Hong Kong stocks (HSI) fell ahead of a summit on Europe’s debt crisis and as the European Banking Authority prepares to publish its review of how much capital lenders should raise to absorb losses from euro-area bonds.
HSBC Holdings Plc (HSBA), Europe’s biggest lender by market value, slipped 0.9 percent. China Resources Power Holdings Co., a mainland power producer, fell 1.7 percent ahead of a report that may show the country’s industrial production slowed last month. Air China Ltd. (601111), the world’s No. 1 carrier by market value, dropped 2.3 percent after the International Air Transport Association predicted a drop in industry profits.
“People are somewhat more cautious,” said Terrace Chum, Hong Kong-based managing director of greater China equities for Manulife Asset Management, which oversees $199 billion. “Europe will continue to be a drag as problems there aren’t going to be resolved so soon.”
The Hang Seng Index fell 0.7 percent to 19,107.81 at the 4 p.m. close in Hong Kong, with four shares dropping for each that rose in the 48-member gauge. The measure advanced 7.6 percent last week as China lowered reserve requirements for lenders and the Federal Reserve led five other central banks in cutting the cost of emergency funding for European lenders.
The Hang Seng China Enterprises Index (HSCEI) of mainland companies listed in Hong Kong slipped 0.9 percent to 10,395.37.
Companies that receive revenue from Europe retreated as the region’s leaders struggle to resolve the sovereign debt crisis. The European Central Bank may announce a range of measures today to stimulate lending and boost the flow of credit, said three euro-area officials with knowledge of policy makers’ deliberations.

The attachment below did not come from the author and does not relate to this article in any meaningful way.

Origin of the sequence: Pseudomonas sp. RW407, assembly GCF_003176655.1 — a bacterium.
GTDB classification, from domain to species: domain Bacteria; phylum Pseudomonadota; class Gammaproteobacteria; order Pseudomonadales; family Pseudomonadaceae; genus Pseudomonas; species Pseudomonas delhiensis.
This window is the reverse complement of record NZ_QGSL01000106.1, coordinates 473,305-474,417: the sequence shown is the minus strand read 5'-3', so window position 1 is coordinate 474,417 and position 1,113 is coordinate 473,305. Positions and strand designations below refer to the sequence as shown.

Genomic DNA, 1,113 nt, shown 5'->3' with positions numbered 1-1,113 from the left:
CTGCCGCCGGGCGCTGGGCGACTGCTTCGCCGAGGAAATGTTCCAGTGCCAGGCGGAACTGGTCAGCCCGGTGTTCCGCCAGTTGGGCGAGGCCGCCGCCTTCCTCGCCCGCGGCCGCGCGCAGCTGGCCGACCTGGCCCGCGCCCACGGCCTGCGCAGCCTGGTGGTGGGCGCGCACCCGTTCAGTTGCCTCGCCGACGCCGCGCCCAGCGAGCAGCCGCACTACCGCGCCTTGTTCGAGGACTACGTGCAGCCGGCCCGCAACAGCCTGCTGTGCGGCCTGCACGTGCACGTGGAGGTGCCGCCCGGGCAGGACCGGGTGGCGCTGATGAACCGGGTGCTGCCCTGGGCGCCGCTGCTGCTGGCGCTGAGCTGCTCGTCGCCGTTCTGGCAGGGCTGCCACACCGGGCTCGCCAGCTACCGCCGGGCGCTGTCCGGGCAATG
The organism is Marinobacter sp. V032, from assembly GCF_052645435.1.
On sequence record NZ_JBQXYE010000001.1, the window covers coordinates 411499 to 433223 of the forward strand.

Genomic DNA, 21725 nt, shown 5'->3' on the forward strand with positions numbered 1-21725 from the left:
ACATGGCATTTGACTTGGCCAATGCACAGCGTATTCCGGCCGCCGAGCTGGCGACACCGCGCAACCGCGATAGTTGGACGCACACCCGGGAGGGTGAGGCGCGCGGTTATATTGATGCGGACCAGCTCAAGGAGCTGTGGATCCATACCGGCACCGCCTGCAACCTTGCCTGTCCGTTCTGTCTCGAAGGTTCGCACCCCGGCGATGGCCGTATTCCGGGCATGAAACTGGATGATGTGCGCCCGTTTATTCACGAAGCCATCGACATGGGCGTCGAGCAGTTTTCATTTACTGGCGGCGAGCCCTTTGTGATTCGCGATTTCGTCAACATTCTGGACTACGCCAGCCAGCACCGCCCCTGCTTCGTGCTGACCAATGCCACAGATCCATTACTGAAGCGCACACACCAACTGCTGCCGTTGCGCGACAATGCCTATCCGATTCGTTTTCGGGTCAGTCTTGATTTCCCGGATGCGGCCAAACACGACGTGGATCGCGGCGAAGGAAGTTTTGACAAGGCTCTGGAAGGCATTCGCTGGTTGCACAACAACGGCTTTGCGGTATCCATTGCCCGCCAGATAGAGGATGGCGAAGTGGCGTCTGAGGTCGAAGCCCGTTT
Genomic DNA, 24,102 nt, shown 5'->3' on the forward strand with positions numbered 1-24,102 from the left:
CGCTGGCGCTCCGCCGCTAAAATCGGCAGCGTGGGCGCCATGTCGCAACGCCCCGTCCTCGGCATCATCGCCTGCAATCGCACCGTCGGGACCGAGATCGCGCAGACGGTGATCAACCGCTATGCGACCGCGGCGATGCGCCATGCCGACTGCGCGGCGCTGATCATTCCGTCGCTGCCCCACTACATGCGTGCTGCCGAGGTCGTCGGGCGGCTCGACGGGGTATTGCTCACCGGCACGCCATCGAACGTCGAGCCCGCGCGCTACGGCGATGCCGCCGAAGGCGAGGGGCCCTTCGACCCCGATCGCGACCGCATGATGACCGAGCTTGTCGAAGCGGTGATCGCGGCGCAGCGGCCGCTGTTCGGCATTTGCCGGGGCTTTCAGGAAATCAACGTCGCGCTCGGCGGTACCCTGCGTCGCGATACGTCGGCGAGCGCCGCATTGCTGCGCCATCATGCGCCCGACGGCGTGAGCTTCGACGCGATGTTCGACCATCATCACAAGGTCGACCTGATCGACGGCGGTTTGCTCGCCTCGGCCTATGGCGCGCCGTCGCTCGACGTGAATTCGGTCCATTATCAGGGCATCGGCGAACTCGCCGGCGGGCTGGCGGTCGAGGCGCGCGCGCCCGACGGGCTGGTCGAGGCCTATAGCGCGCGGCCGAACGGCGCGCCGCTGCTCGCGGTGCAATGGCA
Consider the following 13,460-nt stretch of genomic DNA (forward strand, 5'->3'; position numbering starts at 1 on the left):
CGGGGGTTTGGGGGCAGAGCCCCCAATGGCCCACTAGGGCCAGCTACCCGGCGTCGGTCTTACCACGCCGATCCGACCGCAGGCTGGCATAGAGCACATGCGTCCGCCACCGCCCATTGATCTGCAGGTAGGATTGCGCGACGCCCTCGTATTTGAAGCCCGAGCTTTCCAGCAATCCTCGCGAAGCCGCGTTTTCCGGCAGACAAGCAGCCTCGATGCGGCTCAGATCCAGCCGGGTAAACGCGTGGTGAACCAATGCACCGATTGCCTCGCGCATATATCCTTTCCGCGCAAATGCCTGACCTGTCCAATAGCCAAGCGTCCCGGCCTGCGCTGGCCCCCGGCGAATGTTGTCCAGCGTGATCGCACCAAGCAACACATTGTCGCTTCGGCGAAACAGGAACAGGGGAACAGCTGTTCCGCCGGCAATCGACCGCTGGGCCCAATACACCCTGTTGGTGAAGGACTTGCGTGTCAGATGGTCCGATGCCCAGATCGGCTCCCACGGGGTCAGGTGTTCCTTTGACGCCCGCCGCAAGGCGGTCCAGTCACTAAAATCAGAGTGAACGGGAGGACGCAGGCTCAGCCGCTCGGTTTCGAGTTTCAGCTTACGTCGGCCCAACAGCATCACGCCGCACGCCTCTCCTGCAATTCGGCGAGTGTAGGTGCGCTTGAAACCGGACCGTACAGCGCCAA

HSBC fell 0.9 percent to HK$62.35. Cosco Pacific Ltd., which operates container facilities in Greece, dropped 0.9 percent to HK$9.33.
Standard Chartered Plc, a London-based lender that gets about 57 percent of its sales from the Asia Pacific, fell 1.2 percent to HK$174.80. The bank trimmed its full-year forecast for revenue growth, citing the depreciation of Asian currencies’ against the U.S. dollar.
European leaders will tackle the sovereign-debt problems at a two-day summit that begins today in Brussels. At the same time, the European Banking Authority will release updated results of stress tests conducted on lenders.
“As the meetings get closer, investors have turned cautious,” said Masaru Hamasaki, who helps oversee the equivalent of $24 billion as chief strategist at Toyota Asset Management Co. in Tokyo. “There’s been a switch from a feeling that we were going to get some visibility on the situation to a cooler stance, where people are in a wait-and-see mood.”
Chinese utility companies declined ahead of a report tomorrow that’s expected to show the nation’s industrial output expanded in November at the weakest pace since August 2009 and inflation slowed.
China Resources Power dropped 1.7 percent to HK$13.54. Datang International Power Generation Co. (991) declined 2.4 percent to HK$2.44.
Shares of airlines dropped after the IATA predicted industry profit next year will fall 49 percent to $3.5 billion as Europe’s debt crisis slows economic growth. The group forecast in September that global airline earnings in 2012 would total $4.9 billion.
Air China decreased 2.3 percent to HK$6.06. China Southern Airlines Co. (1055), the nation’s second-largest carrier by assets, slipped 0.9 percent to HK$4.21. China Eastern Airlines Co. fell 1.3 percent to HK$2.98.
The Hang Seng Index has tumbled 17 percent this year amid concern Europe’s debt crisis is worsening. Companies in the index traded at 10.4 times estimated earnings, down from 14.4 times on Dec. 31, according to Bloomberg data. The Standard & Poor’s 500 Index trades at 12.7 times.
Futures on the Hang Seng Index slid 0.5 percent to 19,100. The HSI Volatility Index climbed 3 percent to 29.69, indicating options traders expect a swing of 8.5 percent in the benchmark index over the next 30 days.
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